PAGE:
Fashion designer Tom Ford slammed a fake tweet that claimed he refused to dress first lady Melania Trump and called her a “glorified escort” with “bad taste in men” — a post that became a trending topic on Twitter despite being false.
“This is an absolutely fabricated and completely fake quote that somehow went viral. Mr. Ford did not make this statement; it is completely false,” a Tom Ford spokeswoman said Tuesday on the fashion company’s Twitter.
The debacle appeared to begin Monday when an account with more than 16,500 followers tweeted: “Tom Ford refuses to dress Melania Trump: ‘I have no interest in dressing a glorified escort who steals speeches and has bad taste in men.’”
Ford did say in 2016 that he would not dress the first lady, but the quote attributed to him was completely false. The fashion designer told ABC’s “The View” that he wasn’t dressing Trump because she wasn’t “really his image” and believed the first lady should wear American designs that were affordable.
“She’s not necessarily my image,” Ford said. “Also the first lady, other than the fact that I’m a Democrat and voted for Hillary [Clinton]…but even had Hillary won she shouldn’t be wearing my clothes — they’re too expensive.”
He doubled down on his stance and further explained his reason to Elle.
“I think that whoever is the president, or the first lady, should be wearing clothes at a price point that are accessible to most Americans, and wearing clothes made in America,” Ford said in a January 2017 interview. “My clothes are made in Italy, they’re very, very expensive. I don’t think most women or men in our country can relate to that, and I think the first lady or the president should represent all people.”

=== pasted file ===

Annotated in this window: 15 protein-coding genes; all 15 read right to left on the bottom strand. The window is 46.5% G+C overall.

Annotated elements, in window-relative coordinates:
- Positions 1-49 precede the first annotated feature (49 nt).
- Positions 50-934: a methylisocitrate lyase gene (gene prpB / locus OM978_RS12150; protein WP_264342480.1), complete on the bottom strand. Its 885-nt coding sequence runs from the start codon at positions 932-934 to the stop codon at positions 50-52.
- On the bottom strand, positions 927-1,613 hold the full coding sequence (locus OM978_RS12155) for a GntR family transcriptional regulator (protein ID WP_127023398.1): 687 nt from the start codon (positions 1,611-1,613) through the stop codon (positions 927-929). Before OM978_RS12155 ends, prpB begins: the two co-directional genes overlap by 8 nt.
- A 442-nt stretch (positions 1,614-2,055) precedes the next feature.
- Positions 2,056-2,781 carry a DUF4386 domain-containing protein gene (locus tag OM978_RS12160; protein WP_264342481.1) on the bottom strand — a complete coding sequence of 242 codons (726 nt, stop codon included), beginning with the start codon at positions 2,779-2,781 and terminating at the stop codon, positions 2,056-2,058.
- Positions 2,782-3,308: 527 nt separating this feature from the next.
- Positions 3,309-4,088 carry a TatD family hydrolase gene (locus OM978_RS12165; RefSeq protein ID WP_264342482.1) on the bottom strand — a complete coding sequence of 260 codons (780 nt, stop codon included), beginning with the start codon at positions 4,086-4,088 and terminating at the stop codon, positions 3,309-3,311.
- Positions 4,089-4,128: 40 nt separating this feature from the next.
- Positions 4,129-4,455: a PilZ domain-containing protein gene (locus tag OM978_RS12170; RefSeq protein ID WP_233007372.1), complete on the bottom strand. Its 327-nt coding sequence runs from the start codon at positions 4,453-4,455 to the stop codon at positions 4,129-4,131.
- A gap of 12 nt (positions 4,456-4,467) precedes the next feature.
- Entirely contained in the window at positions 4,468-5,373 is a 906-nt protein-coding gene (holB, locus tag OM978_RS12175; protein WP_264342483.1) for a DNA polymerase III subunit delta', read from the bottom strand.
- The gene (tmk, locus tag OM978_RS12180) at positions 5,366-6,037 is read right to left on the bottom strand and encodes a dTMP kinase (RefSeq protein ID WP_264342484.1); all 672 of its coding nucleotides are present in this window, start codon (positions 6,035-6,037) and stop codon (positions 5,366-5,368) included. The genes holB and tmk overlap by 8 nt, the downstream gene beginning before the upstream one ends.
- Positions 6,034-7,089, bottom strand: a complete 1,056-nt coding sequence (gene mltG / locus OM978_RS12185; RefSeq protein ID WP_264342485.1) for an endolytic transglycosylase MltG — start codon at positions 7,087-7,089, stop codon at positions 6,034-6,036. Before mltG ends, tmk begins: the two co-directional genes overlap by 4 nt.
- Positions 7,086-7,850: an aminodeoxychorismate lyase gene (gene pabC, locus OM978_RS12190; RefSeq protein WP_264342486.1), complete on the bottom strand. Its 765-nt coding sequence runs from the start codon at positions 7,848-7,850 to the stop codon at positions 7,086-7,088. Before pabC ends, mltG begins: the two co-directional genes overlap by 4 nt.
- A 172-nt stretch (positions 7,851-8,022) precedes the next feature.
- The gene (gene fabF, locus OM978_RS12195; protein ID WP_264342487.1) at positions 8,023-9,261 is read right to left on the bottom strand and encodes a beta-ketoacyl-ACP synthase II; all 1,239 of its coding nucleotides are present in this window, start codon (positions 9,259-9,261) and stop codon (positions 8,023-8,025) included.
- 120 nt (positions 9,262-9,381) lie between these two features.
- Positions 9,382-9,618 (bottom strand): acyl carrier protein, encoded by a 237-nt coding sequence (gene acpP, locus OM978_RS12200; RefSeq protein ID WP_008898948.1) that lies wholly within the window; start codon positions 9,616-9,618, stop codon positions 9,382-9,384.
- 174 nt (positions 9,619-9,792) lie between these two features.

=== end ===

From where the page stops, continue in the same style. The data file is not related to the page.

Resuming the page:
Despite it being fake, by Tuesday morning the tweet had received more than 13,000 likes and 3,000 retweets, and it ended up on Twitter’s top trending topics, the Washington Post reported.
The Twitter user who posted the initial tweet later took down the post and apologized for spreading false information, saying he based it off a screenshot of a Daily Mail article that he later discovered was altered. The writer of the original article about Tom Ford’s statement also confirmed it was a doctored screenshot.
“It wasn’t intentionally [sic], please accept my apologies once again,” the user wrote Tuesday.
By the time the tweet was deemed false, several people had already praised and slammed the designer. Others attempted to stop the spread of false information by tweeting out the 2016 interview.
Ford also became the chairman of the Council of Fashion Designers of America on Tuesday.